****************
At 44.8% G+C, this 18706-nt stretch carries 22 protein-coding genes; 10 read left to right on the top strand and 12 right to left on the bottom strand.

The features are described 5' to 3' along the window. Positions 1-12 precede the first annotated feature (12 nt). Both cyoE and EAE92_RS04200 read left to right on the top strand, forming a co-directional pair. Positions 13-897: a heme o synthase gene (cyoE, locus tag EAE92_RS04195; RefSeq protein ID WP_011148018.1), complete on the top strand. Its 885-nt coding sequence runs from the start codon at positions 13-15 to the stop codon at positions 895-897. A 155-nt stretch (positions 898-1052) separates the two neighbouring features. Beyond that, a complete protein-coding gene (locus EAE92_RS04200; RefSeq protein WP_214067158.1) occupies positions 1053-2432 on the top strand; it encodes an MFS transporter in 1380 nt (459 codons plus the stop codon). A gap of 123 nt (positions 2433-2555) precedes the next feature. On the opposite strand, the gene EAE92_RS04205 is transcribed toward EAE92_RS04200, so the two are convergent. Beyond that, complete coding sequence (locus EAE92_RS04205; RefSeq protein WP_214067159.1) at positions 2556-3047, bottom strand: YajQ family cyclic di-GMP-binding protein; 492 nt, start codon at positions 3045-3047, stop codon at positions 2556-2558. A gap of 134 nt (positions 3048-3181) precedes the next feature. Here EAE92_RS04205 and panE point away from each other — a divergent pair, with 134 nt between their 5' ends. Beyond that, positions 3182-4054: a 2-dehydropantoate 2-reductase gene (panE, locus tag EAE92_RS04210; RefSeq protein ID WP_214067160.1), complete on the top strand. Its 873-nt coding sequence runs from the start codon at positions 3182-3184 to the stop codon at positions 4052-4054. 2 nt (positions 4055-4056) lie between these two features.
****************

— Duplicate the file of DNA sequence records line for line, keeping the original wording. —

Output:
At 44.8% G+C, this 18706-nt stretch carries 22 protein-coding genes; 10 read left to right on the top strand and 12 right to left on the bottom strand.

The features are described 5' to 3' along the window. Positions 1-12 precede the first annotated feature (12 nt). Both cyoE and EAE92_RS04200 read left to right on the top strand, forming a co-directional pair. Positions 13-897: a heme o synthase gene (cyoE, locus tag EAE92_RS04195; RefSeq protein ID WP_011148018.1), complete on the top strand. Its 885-nt coding sequence runs from the start codon at positions 13-15 to the stop codon at positions 895-897. A 155-nt stretch (positions 898-1052) separates the two neighbouring features. Beyond that, a complete protein-coding gene (locus EAE92_RS04200; RefSeq protein WP_214067158.1) occupies positions 1053-2432 on the top strand; it encodes an MFS transporter in 1380 nt (459 codons plus the stop codon). A gap of 123 nt (positions 2433-2555) precedes the next feature. On the opposite strand, the gene EAE92_RS04205 is transcribed toward EAE92_RS04200, so the two are convergent. Beyond that, complete coding sequence (locus EAE92_RS04205; RefSeq protein WP_214067159.1) at positions 2556-3047, bottom strand: YajQ family cyclic di-GMP-binding protein; 492 nt, start codon at positions 3045-3047, stop codon at positions 2556-2558. A gap of 134 nt (positions 3048-3181) precedes the next feature. Here EAE92_RS04205 and panE point away from each other — a divergent pair, with 134 nt between their 5' ends. Beyond that, positions 3182-4054: a 2-dehydropantoate 2-reductase gene (panE, locus tag EAE92_RS04210; RefSeq protein ID WP_214067160.1), complete on the top strand. Its 873-nt coding sequence runs from the start codon at positions 3182-3184 to the stop codon at positions 4052-4054. 2 nt (positions 4055-4056) lie between these two features.